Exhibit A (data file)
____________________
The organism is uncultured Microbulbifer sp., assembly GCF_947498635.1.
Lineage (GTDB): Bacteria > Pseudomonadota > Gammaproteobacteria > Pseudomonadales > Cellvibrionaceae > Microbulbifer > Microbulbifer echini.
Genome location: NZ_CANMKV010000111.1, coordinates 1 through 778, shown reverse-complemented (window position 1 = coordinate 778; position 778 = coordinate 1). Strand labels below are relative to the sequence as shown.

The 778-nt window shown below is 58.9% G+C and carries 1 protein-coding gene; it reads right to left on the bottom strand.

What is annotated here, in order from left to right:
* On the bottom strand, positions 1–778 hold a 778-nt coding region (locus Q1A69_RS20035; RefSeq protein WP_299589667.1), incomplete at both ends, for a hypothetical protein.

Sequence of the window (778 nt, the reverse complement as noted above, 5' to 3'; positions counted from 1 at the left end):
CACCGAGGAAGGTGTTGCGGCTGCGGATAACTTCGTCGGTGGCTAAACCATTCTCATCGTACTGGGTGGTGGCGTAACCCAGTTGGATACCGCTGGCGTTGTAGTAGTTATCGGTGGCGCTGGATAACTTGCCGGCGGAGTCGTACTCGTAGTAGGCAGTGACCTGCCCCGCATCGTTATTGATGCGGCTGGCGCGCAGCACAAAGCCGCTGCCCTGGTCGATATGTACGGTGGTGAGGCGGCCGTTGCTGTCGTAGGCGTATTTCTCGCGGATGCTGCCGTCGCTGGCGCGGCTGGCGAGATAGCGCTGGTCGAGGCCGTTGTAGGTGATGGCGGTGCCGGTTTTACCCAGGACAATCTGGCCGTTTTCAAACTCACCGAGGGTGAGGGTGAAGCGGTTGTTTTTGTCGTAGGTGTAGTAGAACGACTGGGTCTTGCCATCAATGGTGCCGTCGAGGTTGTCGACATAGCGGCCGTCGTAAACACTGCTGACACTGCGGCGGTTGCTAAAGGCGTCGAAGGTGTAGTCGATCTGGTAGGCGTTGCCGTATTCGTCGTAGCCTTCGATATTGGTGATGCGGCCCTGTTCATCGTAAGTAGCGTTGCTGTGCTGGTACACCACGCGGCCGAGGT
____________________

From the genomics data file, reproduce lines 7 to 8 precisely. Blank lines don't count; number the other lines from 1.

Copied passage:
Sequence of the window (778 nt, the reverse complement as noted above, 5' to 3'; positions counted from 1 at the left end):
CACCGAGGAAGGTGTTGCGGCTGCGGATAACTTCGTCGGTGGCTAAACCATTCTCATCGTACTGGGTGGTGGCGTAACCCAGTTGGATACCGCTGGCGTTGTAGTAGTTATCGGTGGCGCTGGATAACTTGCCGGCGGAGTCGTACTCGTAGTAGGCAGTGACCTGCCCCGCATCGTTATTGATGCGGCTGGCGCGCAGCACAAAGCCGCTGCCCTGGTCGATATGTACGGTGGTGAGGCGGCCGTTGCTGTCGTAGGCGTATTTCTCGCGGATGCTGCCGTCGCTGGCGCGGCTGGCGAGATAGCGCTGGTCGAGGCCGTTGTAGGTGATGGCGGTGCCGGTTTTACCCAGGACAATCTGGCCGTTTTCAAACTCACCGAGGGTGAGGGTGAAGCGGTTGTTTTTGTCGTAGGTGTAGTAGAACGACTGGGTCTTGCCATCAATGGTGCCGTCGAGGTTGTCGACATAGCGGCCGTCGTAAACACTGCTGACACTGCGGCGGTTGCTAAAGGCGTCGAAGGTGTAGTCGATCTGGTAGGCGTTGCCGTATTCGTCGTAGCCTTCGATATTGGTGATGCGGCCCTGTTCATCGTAAGTAGCGTTGCTGTGCTGGTACACCACGCGGCCGAGGT